War of the Worlds (2005)
The Plot: (VERY LOOSELY based on the H.G. Wells novel) Aliens invade Earth. Madness ensues.
Seen It Before?: Yep. Saw this in the theater, actually. It FREAKED me out, but I’ve grown to appreciate it more in recent years.
Writing (6): OK, so first off we need to address how well it addresses the source material. I’m probably going to get shot for this, but I think it certainly knows what it needs to do, even if it stumbles here and there.
Wells wrote this book as a slap in the face to English readers who had grown comfortable with the colonialism of the British Empire. He would have read about peoples being wiped out, such as the natives in Tasmania, and that definitely made him angry. So he wrote this as a way to put people in the position of the conquered and then end it with the message that invading a foreign place and killing its inhabitants is literally a crime against nature with nature, not humanity, defeating the invading aliens.
Spielberg isn’t using this film as a commentary on colonialism, but he is definitely reacting to the senselessness of mass violence and exploring the feelings of helplessness that all Americans felt when New York was attacked four years earlier in 9/11. This film was also released only months before Katrina hit and chillingly predicts the violence that erupted as the city was left to fend for itself early on in the disaster.
I think where the script trips up is when it tries to add in the whole broken family plot. I know that’s a common theme that Spielberg likes to explore, but it’s done to such an extreme level that I think it muddies things.
But this is very much a visual film, and so script issues aside, it can still be very effective.
Acting (7): Tom Cruise is genuinely good in this. Say what you will about him, but he’s a good actor. I tend to think of this film as more of a silent film in that so much of its impact is visual, so his reactions to what is happening really sell them as genuine horrifying tragedies as opposed to a backdrop to a dumb action flick, which I appreciate.
The rest of the cast is a bit shakier. Dakota Fanning gets TONS of flak for her performance, but I genuinely find it genuine. If a kid was thrown into a situation like this, they WOULD be terrified and would be upset and panicked. I guess people were expecting her to be a fully competent mature superhero with James Bond’s ability to disassociate from his emotions and deal with tragedies with cold resolve. Like…she’s a little girl, guys…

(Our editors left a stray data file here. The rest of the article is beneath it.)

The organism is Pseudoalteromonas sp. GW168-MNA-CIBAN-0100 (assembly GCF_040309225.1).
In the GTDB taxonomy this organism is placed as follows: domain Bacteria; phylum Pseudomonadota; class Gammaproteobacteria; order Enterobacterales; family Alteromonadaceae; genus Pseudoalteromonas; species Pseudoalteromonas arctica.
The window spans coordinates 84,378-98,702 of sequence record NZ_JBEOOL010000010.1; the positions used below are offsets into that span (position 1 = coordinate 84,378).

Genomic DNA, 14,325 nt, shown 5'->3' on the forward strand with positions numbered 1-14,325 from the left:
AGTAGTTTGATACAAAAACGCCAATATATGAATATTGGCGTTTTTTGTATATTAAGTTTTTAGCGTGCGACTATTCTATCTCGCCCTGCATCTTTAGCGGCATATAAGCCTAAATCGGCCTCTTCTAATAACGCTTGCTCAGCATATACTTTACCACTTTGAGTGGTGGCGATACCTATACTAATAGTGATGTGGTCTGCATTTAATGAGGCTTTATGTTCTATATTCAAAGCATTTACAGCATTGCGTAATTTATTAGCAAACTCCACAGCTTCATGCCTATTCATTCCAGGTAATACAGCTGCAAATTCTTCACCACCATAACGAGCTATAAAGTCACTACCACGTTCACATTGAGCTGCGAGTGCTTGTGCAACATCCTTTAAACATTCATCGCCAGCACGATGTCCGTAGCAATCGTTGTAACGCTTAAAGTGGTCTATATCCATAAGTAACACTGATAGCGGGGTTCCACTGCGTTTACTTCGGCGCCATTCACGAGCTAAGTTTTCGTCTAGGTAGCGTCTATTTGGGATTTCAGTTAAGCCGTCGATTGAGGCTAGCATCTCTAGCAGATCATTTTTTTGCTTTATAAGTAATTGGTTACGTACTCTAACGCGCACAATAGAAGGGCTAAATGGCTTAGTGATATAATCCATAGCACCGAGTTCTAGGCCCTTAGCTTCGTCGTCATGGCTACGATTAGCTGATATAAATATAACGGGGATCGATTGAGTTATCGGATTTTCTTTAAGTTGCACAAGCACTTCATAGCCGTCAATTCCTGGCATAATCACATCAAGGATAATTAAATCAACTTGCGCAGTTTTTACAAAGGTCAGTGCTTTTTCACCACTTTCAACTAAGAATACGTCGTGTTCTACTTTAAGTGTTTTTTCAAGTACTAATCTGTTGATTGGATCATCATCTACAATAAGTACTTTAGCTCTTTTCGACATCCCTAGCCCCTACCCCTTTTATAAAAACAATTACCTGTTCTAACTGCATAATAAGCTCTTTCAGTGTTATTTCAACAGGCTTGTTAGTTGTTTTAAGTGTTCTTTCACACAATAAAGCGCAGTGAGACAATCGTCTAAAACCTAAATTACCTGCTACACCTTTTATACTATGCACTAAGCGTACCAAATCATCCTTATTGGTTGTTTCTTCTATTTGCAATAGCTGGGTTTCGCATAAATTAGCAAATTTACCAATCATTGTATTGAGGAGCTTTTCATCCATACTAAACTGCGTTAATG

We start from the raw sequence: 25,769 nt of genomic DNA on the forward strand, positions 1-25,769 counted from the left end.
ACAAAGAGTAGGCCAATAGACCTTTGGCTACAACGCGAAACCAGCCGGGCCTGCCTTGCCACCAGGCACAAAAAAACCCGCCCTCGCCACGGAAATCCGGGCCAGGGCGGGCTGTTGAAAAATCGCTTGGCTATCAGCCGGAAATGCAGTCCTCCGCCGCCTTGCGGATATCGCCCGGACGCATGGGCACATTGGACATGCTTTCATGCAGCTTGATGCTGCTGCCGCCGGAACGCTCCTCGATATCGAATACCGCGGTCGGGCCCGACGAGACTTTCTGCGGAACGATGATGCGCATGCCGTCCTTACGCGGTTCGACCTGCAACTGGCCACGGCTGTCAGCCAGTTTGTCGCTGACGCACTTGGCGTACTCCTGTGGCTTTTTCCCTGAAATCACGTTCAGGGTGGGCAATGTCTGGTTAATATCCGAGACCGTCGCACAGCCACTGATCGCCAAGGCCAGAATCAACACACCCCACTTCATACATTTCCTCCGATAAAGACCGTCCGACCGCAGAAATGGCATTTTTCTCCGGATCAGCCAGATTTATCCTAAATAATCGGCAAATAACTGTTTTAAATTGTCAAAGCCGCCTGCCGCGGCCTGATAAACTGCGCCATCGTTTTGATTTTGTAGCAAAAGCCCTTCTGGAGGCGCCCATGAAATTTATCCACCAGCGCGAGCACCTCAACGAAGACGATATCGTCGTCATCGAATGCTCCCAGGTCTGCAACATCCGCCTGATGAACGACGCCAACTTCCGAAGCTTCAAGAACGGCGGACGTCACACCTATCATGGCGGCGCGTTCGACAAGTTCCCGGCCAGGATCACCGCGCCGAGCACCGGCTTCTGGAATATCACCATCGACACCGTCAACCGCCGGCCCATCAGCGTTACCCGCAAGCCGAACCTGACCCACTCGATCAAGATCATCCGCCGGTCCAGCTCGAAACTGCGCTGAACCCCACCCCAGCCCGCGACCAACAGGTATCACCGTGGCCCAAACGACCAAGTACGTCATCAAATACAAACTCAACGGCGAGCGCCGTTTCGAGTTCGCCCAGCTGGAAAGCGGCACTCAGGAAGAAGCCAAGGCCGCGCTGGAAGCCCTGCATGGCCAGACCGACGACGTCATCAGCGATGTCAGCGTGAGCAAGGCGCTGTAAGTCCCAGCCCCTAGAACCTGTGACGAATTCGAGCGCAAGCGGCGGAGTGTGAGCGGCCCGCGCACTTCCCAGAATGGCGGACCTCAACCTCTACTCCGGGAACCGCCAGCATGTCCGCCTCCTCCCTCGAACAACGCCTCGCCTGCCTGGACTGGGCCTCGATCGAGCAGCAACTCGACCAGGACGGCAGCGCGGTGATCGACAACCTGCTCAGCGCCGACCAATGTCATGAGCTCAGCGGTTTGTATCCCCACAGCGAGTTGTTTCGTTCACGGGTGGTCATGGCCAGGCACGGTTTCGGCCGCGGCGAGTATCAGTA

The characters I like the least are the son (I can’t even remember his name) and Tim Robbins’ character, Ogilvy. The son is selfish and petulant and adds nothing to the story except to be a bit of a source of conflict with tom Cruise’s character. And the actor just doesn’t add any layers to the character to make us invest anything in his story.
Tim Robbins is great, but again, he plays Ogilvy as so wacky that we breathe a sigh of relief when he’s removed from the story.
Visual Style (10): OK, this is where this film succeeds beautifully. For all its issues, this film looks GREAT.
Spielberg decided to shoot the film more or less from eye-level and avoid sweeping cinematic panoramas to more closely replicate the news footage/found footage look of the 9/11 attacks. We see the tripod’s invasion from the level of people. There are no Jurassic–Park-esque panoramas or Close-Encounters-of-the-Third-Kind-esque visuals. We don’t even see the main action of the invasion except for a brief look on a TV screen. This ties in with the novel in which much of the narrator’s narration happens when he’s walking through ruined cities after the attacks, looking with horror on how easily humanity has been destroyed.
This chillingly recreates how most of the world saw the 9/11 attacks. It was all via the news stories and home video and pictures. One of the most effective scenes is where Rachel sees the bodies floating down the river after some sort of calamity. We know nothing about what happened, but just seeing the aftermath is almost scarier because it’s obvious there’s nothing these people could have done.